Lady Katherine Grey was the great-grand-daughter of Henry VII through his daughter, Mary, the French Queen who, following her widowhood had married Charles Brandon, Duke of Suffolk in a match that caused some scandal. The French Queen’s eldest daughter, Frances, married Henry Grey, Marquess of Dorset.
Born in 1540, Katherine’s childhood was spent between the Grey country home of Bradgate in Leicestershire, and the court. Katherine’s parents, particularly her father, were strong adherents of the Reformed faith, and together with her sisters, Jane and Mary, Katherine was brought up in it.The sisters also received a first-class education, including the academic curriculum fashionable for well-born women in the first half of the sixteenth century. Katherine, although she studied Latin and Greek, does not appear to have had the intellectual bent of her older sister, Jane.
In January 1547, Katherine was named as a potential heir to the throne, in the will of her great-uncle, Henry VIII. On the King’s death she became fourth-in-line. Such a valuable position was attractive to the various nobles surrounding the new king, who, as a minor, would not marry and beget his own heirs for some time. In May 1553, she was married to Henry Herbert, son of William Herbert, 1 st Earl of Pembroke.
The marriage was one of three that took place within a few days of each other. Lady Jane Grey was married to Lord Guilford Dudley, son of the Duke of Northumberland, who was the leading power at the court of the King, and Lord Guilford’s sister, another Katherine, was married to Henry Hastings, son of the Earl of Hastings, a young man with a distant claim to the throne. Katherine, although only 12, went to live with her in-laws at their London property, Baynard’s Castle. Despite the fondness that grew up between Katherine and Henry, it is unlikely, due to her age and an unspecified, although transient, illness Henry suffered that summer, that they consummated their marriage.
Whether the marriages were just the normal transactions between nobles, or whether, as is frequently charged, they had a more sinister aspect cannot be proven. Nevertheless, within two months, Katherine’s sister had been proclaimed Queen of England on the untimely demise of King Edward.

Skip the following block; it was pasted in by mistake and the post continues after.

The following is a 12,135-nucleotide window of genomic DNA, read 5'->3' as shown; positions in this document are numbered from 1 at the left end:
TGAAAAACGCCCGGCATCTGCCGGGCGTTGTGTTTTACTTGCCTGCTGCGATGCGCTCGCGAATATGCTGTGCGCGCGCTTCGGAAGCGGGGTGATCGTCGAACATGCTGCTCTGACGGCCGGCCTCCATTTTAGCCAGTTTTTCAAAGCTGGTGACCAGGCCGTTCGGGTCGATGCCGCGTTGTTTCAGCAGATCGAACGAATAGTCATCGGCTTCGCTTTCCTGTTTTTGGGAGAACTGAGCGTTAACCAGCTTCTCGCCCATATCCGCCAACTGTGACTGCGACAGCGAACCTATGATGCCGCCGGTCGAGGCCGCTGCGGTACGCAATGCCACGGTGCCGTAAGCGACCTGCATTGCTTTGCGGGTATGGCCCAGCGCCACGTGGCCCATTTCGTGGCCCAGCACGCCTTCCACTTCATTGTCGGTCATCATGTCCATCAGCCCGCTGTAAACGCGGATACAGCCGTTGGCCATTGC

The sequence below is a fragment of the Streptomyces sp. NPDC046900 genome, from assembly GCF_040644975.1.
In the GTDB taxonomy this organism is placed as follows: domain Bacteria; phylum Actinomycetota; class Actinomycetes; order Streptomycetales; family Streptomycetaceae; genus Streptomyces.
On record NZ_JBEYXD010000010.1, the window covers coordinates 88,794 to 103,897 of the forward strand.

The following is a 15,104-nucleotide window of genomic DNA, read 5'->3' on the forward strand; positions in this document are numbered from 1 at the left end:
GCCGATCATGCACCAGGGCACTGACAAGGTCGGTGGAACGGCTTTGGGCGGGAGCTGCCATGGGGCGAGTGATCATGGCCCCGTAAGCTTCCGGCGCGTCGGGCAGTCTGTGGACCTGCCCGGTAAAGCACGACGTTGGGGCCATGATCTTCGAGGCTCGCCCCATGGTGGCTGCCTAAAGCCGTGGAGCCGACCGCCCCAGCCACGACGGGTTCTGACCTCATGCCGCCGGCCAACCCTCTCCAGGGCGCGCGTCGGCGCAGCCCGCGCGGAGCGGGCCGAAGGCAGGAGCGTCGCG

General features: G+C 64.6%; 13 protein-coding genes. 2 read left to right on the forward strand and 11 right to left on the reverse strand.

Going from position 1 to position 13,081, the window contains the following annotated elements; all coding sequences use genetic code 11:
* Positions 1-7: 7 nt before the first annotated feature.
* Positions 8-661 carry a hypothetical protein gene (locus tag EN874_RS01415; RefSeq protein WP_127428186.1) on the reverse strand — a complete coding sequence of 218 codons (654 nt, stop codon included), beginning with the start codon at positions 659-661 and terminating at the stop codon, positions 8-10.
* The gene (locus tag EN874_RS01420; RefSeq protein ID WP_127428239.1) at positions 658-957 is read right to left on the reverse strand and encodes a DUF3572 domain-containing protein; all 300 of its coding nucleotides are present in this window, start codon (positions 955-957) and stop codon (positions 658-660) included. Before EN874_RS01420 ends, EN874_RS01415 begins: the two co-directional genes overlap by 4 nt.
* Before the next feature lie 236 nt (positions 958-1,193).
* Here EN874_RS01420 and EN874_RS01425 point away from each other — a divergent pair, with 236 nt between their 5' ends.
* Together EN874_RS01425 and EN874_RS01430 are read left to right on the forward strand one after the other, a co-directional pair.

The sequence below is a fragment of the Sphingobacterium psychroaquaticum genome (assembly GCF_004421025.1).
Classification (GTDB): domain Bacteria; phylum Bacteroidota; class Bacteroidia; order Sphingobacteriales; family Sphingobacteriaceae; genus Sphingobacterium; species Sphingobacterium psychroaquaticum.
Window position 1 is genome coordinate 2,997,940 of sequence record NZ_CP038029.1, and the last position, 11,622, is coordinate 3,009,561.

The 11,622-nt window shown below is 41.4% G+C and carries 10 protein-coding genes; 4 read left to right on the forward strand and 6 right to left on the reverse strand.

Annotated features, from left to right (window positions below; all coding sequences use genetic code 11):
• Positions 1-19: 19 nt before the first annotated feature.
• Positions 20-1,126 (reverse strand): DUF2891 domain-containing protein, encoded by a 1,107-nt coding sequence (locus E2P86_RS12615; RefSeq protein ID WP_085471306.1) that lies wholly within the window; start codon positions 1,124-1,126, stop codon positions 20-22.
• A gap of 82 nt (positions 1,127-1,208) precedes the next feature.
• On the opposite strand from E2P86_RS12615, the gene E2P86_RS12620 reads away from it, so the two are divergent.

Within days however, Jane had been overthrown by the woman most of England saw as the legitimate heir, Mary, daughter of Henry VIII.
Katherine’s father-in-law, although he had been implicated in the coup, speedily extricated himself from it and had her marriage to his son annulled. Jane remained in the Tower of London, but Katherine’s parents, the Duke and Duchess of Suffolk, managed to obtain Queen Mary’s pardon, perhaps capitalising on the close relationship the Duchess, as the Queen’s cousin, had had with Mary in the past.
Early the following year, the Duke of Suffolk became embroiled in another plot against the Queen, and this time both he and Katherine’s sister, Jane, were executed. Katherine received a parting gift from Lady Jane of the latter’s Greek Testament, with a heartfelt letter, exhorting Katherine to cling to her Reformed faith, and trust in God.
Katherine and her mother again succeeded in being reconciled with the Queen, who appointed Katherine to her Privy Chamber. Once at court, although Katherine initially hoped for her marriage to Herbert to be reinstated, she soon met and fell in love with Edward Seymour, cousin of the late King Edward on his maternal side, and son of the late Lord Protector Somerset.
Whilst the Duchess of Suffolk was in favour of the match, Seymour’s mother, the Duchess of Somerset, was more circumspect. Before any agreement could be reached, or the Queen’s permission sought, Queen Mary died. Katherine was then, according to the Will of Henry VIII, heir to the throne.